Worldwide shared trade powerhouse, Paxful, has reported the “African Fund” set towards assisting with COVID-I9 related issues.
The “African Fund” will utilize bitcoin to buy nourishment, PPE, water stations, and more for gifts in different pieces of the landmass.
Addressing BlockNewsAfrica CEO and prime supporter of Paxful Ray Youssef located the harsh occasions that world has looked because of the pandemic as a persuading factor.
“We realize that the previous month has been trying for everybody, universally. Africa, where numerous Paxful clients are from, has been hit by this pandemic too. In certain nations, the quantity of affirmed COVID-19 cases is quickly expanding, and numerous individuals are living in troublesome conditions. We began revitalizing for Africa a couple of years prior by building schools through the #BuiltWithBitcoin activity.
Back then, we saw that there was a need for quality education so we came up with the goal to build 100 schools across emerging markets. Now, in these crazy times, we started the #BuiltWithBitcoin COVID-19 Fund for Africa that aims to directly help communities and showcase crypto as a positive force in times of crisis. We’ve learned so much from Africa, so this is us giving back and lending a helping hand.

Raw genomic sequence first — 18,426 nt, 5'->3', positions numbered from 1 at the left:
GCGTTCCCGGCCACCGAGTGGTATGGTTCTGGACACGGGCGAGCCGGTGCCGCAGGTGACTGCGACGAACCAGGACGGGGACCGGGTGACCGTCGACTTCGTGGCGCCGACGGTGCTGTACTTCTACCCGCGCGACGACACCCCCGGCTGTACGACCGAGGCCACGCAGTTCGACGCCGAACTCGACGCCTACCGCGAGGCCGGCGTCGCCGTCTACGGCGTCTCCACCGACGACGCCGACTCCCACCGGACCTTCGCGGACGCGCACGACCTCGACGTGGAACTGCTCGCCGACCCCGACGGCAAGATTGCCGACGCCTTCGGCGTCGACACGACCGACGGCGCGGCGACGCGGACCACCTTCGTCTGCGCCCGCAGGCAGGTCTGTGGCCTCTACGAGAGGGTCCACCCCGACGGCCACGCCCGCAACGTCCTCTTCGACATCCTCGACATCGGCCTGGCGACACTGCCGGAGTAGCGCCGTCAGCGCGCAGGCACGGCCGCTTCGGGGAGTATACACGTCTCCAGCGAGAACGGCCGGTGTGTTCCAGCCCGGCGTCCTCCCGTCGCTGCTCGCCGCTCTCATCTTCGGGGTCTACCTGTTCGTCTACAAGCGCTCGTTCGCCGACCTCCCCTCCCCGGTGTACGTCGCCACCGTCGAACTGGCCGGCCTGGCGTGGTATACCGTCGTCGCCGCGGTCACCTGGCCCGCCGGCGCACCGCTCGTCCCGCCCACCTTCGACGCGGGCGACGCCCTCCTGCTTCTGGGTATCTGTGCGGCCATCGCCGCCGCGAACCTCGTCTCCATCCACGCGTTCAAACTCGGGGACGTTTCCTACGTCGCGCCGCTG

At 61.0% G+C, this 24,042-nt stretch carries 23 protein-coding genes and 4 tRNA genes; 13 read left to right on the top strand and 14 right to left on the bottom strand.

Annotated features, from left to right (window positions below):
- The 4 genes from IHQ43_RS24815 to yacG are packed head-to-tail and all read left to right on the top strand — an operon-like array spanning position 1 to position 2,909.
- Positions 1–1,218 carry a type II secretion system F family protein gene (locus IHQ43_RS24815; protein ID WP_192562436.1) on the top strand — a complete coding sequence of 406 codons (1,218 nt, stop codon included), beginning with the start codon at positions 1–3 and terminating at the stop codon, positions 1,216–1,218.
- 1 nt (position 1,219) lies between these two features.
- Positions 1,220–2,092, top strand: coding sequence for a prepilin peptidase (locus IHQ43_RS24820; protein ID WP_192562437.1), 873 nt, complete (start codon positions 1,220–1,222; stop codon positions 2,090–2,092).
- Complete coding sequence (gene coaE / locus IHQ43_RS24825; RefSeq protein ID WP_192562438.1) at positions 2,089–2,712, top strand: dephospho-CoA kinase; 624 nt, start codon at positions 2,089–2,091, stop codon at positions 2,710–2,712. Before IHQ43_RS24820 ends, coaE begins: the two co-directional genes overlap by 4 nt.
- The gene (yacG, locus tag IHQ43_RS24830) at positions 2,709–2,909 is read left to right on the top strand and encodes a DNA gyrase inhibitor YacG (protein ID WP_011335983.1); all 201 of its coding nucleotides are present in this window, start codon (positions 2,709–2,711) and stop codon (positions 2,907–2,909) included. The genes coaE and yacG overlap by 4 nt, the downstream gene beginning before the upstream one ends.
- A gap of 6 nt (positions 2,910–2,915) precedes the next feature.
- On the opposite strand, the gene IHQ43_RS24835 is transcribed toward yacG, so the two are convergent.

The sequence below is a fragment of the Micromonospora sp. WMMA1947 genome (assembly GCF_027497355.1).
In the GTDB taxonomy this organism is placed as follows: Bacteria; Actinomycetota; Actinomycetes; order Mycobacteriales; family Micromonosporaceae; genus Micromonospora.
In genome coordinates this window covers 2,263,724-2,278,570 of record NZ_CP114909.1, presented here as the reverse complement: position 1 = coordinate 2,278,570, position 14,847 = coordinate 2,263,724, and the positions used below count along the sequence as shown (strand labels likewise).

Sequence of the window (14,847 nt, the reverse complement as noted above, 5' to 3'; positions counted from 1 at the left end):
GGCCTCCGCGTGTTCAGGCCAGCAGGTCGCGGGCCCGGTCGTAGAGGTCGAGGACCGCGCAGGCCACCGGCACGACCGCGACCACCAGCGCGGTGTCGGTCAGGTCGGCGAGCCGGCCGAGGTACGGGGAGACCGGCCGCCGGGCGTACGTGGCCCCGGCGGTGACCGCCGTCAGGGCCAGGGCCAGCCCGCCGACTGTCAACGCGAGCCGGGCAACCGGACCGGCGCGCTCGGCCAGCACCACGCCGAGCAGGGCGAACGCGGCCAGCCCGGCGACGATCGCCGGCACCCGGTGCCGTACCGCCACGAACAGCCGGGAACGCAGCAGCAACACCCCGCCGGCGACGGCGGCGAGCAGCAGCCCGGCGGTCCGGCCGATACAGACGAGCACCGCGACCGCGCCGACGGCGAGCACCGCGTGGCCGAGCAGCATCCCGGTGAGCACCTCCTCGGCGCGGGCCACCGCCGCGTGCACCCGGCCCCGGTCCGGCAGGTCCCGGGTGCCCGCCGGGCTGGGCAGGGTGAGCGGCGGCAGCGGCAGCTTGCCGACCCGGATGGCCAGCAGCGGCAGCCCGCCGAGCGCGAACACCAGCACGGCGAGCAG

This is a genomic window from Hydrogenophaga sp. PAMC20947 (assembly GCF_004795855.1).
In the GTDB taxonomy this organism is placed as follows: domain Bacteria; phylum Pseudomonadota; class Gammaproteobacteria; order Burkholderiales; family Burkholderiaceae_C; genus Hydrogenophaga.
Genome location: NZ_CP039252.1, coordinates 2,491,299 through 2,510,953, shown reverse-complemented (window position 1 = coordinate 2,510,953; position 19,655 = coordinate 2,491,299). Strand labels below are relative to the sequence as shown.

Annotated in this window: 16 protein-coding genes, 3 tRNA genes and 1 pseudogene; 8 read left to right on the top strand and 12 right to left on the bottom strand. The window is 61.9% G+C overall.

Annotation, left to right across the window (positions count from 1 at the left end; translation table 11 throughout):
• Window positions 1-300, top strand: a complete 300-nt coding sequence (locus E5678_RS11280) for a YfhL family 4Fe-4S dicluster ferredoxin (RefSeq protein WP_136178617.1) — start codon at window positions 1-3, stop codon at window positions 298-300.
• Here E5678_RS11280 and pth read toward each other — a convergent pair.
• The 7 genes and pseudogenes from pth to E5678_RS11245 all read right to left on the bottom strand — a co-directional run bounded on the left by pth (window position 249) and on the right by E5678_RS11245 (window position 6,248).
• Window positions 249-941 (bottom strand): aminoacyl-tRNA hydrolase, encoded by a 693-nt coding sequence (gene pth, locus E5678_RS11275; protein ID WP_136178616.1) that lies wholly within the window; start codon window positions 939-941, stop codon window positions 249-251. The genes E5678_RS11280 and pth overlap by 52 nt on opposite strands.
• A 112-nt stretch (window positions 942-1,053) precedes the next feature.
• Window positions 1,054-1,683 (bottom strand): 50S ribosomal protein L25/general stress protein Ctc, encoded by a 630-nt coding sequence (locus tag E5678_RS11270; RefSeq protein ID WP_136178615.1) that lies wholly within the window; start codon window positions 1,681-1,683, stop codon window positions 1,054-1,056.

At the time of writing, Africa has recorded 46,580 cases of COVID 19, with 1,827 deaths. Despite relatively weak health structures, the continent has handled the pandemic better than expected.
At this point, more donations like PPE’s for frontline workers or relief items for individuals affected may go a long way to ease the pressure on these structures. Beyond the virus itself, the restrictions placed to reduce spread has had a negative effect on the economy, especially the middle to low class.
However, the same can be said for other regions who are also experiencing similar effects. When asked if they intend to expand into other regions, Paxful expressed that it will be possible if they find the right partners.
“We are open to expanding to other regions. It’s just a matter of finding the right partners, as we did in Nigeria, Kenya, and South Africa.”